Overview of Technology Tools
Use audio to provide feedback, add narration to a PowerPoint or Keynote presentation, image or b-roll, or an expert interview. Use audio to humanize an asynchronous discussion.
Blogs & Wikis
Blogs typically are an individual space for publishing content, allowing users to comment, and facilitating reflection. Wikis typically are a collaborative space where content can be added, edited, and removed. They are good for building a shared resource.
Citation Management & Social Bookmarking
Both citation management and social bookmarking are ways to organize content for your course. They can also be a great way to have learners share and create course resources.
Use synchronous sessions to humanize your course, create community, and increase engagement. It is recommended that you do two synchronous sessions during your course. You can invite a guest speaker, analyze a case study, role play, demonstrate on the whiteboard, and more.
Photo sharing is a great icebreaker activity. A few examples of photo sharing activities are:
- Have students share photos of their favorite places.
- Have learners collaboratively write a story around a photo and prompt.
- Use photos for a virtual field trip.
Use webcam and lecture capture tools such as Panopto. Try Cintiq for drawing and writing. Use web conferencing for lecturing, office hours, or student group work.
The Canvas learning management system offers several tools to for your course. Tools available include the following:
- Course messages
- Discussion board
- Kaltura media stream
- Peer review (Turnitin)
- Peer assessment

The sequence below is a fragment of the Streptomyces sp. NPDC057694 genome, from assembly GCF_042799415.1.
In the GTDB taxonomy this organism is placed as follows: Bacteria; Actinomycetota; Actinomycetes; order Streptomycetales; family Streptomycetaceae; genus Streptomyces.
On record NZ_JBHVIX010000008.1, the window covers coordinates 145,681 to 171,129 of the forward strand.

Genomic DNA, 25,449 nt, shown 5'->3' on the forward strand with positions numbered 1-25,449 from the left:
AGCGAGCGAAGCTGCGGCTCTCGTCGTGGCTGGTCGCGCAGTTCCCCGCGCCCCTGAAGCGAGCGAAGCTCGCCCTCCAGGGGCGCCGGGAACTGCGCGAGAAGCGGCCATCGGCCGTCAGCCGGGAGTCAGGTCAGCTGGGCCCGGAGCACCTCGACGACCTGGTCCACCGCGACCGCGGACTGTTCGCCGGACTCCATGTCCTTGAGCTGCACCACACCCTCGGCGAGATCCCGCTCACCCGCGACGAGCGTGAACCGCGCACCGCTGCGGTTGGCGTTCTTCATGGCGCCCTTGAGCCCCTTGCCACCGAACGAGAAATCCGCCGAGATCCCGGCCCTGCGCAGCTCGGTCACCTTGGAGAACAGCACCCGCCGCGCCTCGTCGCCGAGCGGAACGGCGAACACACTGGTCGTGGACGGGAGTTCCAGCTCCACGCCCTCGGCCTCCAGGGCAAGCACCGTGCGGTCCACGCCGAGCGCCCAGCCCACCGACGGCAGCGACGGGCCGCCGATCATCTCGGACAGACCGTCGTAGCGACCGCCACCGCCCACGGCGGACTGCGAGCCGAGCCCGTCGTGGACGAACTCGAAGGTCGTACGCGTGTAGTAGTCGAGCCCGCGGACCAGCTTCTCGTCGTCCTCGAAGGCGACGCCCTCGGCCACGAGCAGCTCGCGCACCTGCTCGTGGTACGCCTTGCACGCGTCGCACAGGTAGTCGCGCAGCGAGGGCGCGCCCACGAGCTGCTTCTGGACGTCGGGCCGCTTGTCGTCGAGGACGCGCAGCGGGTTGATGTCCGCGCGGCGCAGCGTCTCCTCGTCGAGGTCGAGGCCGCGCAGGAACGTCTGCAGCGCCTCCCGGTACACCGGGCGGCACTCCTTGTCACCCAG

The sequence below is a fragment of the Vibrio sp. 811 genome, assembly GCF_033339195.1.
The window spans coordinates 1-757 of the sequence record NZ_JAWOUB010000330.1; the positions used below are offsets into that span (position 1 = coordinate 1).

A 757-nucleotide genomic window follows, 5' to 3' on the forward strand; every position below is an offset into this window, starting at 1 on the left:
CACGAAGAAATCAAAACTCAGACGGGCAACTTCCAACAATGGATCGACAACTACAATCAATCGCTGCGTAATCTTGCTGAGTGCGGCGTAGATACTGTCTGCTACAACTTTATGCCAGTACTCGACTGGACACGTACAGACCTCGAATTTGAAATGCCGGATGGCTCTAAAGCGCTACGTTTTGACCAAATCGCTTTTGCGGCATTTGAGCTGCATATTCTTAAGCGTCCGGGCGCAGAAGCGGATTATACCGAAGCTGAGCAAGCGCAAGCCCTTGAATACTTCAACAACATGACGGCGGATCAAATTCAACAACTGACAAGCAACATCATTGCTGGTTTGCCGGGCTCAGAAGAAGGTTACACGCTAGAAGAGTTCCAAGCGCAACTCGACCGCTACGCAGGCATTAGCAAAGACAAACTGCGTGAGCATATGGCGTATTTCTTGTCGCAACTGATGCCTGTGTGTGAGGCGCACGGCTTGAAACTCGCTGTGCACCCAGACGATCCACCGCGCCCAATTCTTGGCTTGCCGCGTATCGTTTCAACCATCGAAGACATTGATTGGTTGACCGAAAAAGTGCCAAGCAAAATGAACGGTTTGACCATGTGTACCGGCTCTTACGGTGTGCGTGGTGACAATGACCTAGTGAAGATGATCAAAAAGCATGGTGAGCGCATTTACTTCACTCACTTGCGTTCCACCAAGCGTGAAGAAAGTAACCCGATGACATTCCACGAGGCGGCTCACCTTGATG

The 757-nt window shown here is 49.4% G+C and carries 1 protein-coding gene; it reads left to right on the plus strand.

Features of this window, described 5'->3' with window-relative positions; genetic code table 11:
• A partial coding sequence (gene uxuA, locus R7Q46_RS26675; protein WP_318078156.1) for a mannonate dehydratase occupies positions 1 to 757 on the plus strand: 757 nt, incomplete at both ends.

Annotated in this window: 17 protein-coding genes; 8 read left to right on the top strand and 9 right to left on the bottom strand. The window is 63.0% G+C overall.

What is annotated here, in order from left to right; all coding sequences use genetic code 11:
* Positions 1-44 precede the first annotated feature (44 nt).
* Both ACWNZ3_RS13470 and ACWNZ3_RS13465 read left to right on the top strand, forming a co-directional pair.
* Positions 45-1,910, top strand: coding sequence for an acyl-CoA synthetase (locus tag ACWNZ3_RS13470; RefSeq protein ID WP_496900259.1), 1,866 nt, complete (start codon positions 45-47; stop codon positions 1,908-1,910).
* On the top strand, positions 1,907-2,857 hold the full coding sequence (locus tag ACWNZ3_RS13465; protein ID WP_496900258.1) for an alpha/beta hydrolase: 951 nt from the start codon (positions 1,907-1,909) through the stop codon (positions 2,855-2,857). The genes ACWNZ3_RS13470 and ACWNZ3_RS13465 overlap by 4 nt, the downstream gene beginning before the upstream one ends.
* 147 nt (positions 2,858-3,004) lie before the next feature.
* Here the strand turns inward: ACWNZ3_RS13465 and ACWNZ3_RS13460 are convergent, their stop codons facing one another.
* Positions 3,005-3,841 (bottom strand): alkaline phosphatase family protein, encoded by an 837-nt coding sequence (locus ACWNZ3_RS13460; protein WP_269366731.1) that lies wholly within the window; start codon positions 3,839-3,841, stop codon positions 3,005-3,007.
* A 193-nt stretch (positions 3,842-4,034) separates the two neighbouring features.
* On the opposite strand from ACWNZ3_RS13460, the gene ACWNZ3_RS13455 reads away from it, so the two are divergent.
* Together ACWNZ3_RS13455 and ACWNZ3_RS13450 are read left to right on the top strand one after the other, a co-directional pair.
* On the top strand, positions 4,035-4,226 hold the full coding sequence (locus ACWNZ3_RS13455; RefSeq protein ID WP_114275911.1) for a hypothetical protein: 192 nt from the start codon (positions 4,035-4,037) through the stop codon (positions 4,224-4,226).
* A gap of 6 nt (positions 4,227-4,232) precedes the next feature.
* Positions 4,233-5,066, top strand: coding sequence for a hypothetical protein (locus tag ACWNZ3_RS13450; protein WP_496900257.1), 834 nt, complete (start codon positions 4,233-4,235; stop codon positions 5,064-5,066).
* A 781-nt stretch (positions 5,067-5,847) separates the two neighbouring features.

- Rubrics (create your own and use)
- Question pools (create your own or use from instructor manual)
- Group assignments
Additional Technology Tools
New technology tools are developed frequently. A few examples of additional technology tools include:
- Virtual bulletin
- Shared notebooks
- Digital storytelling
The recommended method for posting media files for instructional uses is through Kaltura.
Advantages of Using Kaltura:
- Simplicity. Uploading a file is similar to using YouTube.
- Files are streamed to viewers, so you are not distributing copies of the media.
- Currently there is no limit on the number of files you can upload.
- No need to request a media account, all Canvas courses are set up with the Kaltura Media upload feature.
- When used within a Canvas course, the media files use Kerberos authentication. When moved outside Canvas, they become publicly available.
- One file can be used in many courses or websites without having to upload it separately for each use.
Considerations for Using Kaltura:
- You cannot generate a link (URL) to a video except when in a Canvas course. Only the HTML used to embed a file in a page is available.
- Uploaded files need time to be compressed and are not instantly available. Usually the delay for video files is approximately the running time of the video (e.g. a one-hour video will take about one hour to compress). Audio files compress much more quickly.
- It is not yet possible for students in your course to upload videos.
- Only one person has ownership rights to the uploaded file, allowing them to edit, delete, and re-use it. So if your TA uploads files to the course, s/he will own them. It is possible, however, for system admins to transfer ownership.